|Irish Name:||Foracha dhubh|
|Scientific name:||Cepphus grylle|
Resident along all Irish coasts.
A species of Auk, highly marine and only found on land in the breeding season. Smaller than Guillemot, and only slightly bigger than Puffin. Plump and heavy at the rear end, flies with head pointing up. Strikingly distinctive in the breeding season, with an all black plumage, white upperwing patches and red feet. Can look all dark, at a distance, in the breeding season. Very different in the winter when the bird is white below with white barring above, upperwing pattern very similar to the breeding season and useful in identifying the species at that time of year.
Displaying birds voice a series of fine notes.
Marine fish and crustaceans
Nests amongst boulders at the base of cliffs, also in rock crevices and in man made structures, such as piers. Will nest singularly and in loose colonies.
Winters in the vicinity of its breeding sites and can be seen inshore throughout the year.
Breeding seabirds are monitored through surveys carried out every 15-20 years, the last was Seabird 2000, which was undertaken between 1998 & 2002.
Widespread resident of rocky coasts, harbours and man-made maritime structures. Nests on cliff faces and inaccessible ledges.
Sedentary resident, generally staying in close proximity to coastal cliffs and crags.
Blog posts about this bird
Rockabill 2019 - One week down, plenty to go!
We’ve finished our first week out here on Rockabill and it certainly did not disappoint. From Storm Hannah to the arrival of the Common Terns, it’s been an interesting week.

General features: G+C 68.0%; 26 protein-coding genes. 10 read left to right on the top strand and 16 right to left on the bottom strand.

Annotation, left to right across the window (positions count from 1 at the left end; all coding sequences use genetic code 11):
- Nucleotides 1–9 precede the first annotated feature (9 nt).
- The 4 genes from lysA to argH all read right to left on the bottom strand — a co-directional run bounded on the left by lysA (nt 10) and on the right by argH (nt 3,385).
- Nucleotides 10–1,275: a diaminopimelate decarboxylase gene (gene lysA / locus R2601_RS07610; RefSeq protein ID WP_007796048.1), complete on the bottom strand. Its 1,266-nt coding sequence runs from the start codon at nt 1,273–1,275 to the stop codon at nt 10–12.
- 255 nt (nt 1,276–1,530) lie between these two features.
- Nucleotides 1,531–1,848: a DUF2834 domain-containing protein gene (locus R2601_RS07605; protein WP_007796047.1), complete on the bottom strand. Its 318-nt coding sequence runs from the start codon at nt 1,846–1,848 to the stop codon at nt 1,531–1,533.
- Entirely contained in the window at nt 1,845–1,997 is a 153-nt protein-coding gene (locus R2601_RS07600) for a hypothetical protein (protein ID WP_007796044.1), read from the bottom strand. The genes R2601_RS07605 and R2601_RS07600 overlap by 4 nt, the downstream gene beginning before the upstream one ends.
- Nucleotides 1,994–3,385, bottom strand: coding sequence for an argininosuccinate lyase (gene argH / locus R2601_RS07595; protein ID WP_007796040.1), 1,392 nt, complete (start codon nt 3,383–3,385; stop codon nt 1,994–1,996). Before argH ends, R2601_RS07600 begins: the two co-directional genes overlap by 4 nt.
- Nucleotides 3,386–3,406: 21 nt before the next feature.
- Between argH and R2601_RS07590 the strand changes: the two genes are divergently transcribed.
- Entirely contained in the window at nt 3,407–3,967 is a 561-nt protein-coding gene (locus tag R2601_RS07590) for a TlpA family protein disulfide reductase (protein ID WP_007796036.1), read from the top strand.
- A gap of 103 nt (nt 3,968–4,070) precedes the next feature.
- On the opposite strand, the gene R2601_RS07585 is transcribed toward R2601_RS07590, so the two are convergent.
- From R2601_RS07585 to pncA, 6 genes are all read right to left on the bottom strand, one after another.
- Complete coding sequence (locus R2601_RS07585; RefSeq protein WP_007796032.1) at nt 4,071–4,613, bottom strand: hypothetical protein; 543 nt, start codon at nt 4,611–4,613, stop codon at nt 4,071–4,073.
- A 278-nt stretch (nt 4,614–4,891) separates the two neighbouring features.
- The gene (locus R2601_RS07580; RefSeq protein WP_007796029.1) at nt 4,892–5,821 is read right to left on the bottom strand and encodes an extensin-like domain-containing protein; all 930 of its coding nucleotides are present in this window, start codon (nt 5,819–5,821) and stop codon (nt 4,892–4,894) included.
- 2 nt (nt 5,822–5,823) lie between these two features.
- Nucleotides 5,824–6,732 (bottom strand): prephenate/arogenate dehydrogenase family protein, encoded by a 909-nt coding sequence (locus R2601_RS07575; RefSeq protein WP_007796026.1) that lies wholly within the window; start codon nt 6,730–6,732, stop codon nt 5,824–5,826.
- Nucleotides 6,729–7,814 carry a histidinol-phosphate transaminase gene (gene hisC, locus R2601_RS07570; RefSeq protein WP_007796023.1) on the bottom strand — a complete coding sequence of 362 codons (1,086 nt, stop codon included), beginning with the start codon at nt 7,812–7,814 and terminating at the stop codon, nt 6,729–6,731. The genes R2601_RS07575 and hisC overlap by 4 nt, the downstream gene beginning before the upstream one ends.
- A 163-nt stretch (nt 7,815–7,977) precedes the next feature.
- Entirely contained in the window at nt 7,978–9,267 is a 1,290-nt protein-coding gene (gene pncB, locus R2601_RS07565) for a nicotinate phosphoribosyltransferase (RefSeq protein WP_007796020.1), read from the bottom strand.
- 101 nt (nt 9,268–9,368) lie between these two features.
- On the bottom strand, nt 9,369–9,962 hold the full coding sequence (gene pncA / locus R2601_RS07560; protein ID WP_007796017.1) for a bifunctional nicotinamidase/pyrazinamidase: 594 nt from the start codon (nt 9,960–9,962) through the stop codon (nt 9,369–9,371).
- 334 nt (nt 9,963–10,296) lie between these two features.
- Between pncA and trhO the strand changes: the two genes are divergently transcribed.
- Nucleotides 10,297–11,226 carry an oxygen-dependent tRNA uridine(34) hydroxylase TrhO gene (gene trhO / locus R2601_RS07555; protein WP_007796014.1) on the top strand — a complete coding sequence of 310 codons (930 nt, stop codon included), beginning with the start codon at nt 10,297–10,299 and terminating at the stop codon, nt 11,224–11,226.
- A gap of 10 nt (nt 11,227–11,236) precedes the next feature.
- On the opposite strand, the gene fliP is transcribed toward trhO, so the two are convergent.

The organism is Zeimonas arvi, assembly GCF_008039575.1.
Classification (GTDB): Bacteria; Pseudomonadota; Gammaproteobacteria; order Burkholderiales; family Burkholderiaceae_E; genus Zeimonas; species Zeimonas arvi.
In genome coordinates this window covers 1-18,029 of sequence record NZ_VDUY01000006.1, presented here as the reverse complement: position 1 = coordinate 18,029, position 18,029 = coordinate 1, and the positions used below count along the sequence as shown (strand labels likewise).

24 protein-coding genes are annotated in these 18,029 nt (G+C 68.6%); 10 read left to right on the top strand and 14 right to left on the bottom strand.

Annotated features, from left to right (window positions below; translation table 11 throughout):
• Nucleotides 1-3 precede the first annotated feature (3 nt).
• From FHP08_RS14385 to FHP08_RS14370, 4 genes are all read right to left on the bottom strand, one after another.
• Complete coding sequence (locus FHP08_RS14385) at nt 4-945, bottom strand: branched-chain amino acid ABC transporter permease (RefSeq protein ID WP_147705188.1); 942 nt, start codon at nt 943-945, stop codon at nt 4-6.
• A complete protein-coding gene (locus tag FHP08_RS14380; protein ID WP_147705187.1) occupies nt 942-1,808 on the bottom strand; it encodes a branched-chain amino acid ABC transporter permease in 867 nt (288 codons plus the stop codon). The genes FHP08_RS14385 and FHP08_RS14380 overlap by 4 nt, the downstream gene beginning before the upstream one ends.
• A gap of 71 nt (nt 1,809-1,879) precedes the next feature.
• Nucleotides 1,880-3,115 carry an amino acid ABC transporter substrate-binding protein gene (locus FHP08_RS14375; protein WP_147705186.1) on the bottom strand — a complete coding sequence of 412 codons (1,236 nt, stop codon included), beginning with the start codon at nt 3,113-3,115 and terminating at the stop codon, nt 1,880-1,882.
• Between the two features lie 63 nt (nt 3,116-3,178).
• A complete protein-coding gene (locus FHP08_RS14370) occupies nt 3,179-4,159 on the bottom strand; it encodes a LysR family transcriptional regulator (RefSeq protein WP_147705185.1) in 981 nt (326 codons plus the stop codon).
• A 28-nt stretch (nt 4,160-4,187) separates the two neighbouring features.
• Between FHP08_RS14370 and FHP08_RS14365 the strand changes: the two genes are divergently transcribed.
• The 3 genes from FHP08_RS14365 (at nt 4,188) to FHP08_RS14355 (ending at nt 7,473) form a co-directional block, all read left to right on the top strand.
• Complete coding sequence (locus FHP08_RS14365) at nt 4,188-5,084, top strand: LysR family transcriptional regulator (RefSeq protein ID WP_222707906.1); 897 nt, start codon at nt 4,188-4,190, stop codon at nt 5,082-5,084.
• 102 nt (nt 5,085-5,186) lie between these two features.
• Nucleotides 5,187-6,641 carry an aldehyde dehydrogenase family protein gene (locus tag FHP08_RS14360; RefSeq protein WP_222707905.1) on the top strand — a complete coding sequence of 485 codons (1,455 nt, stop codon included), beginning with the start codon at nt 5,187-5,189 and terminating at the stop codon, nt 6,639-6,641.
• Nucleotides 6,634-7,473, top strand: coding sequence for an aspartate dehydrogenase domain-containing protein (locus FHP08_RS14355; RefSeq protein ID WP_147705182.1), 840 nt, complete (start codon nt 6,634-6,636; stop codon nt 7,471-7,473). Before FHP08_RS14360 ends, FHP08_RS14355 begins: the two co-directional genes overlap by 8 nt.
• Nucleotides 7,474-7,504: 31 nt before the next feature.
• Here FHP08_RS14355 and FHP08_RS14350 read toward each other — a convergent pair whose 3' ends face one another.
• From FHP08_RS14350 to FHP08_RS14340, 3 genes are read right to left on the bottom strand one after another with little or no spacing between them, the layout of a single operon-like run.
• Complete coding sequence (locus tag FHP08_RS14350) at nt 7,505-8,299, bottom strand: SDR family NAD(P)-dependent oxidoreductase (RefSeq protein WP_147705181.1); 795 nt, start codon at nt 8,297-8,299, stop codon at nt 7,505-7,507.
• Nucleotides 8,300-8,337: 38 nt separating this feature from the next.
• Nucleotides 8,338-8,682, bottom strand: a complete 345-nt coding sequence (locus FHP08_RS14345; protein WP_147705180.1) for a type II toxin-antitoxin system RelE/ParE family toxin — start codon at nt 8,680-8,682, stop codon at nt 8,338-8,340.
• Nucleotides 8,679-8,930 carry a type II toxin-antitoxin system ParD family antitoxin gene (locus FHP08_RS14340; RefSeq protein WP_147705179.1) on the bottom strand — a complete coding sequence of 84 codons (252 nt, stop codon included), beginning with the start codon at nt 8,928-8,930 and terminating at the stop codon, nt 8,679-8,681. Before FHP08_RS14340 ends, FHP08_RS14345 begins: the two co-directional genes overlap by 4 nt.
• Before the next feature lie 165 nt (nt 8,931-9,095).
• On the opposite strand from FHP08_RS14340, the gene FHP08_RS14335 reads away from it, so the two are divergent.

Our bird species list is now at 21. Kittiwakes have started to occupy cliff ledges in KittiCity and KittiPoint along with in section 4C and out in the Bill.
Black Guillemots have also started to spend more time on the island rather than rafting up around it. Every morning we go out to count them and our highest count so far has been 213!
Myself and Andrew have started to settle down into the routine of island life and getting stuck into our work. Emma, the third warden will be arriving tomorrow. All the study sites have now been cleared of tree mallow.
We have taken out all the nest boxes from inside the house and sorted them in numerical order ready to go to their various parts of the island. Any nest boxes that were broken have been set aside to be repaired or replaced.
For birds that aren’t nesting in nest boxes, their nests will be marked with pegs. We took out all the pegs from last year and sorted them into Common Tern, Artic Tern and Roseate Tern piles. We then sorted all of the Common Tern pegs on bamboo sticks from number 1-250 and Roseate and Artic pegs will soon follow.
Last night we were treated to a beautiful sunset with Common Terns flying across making for some beautiful shots.
- Lorna Gill & The Rockabill Team.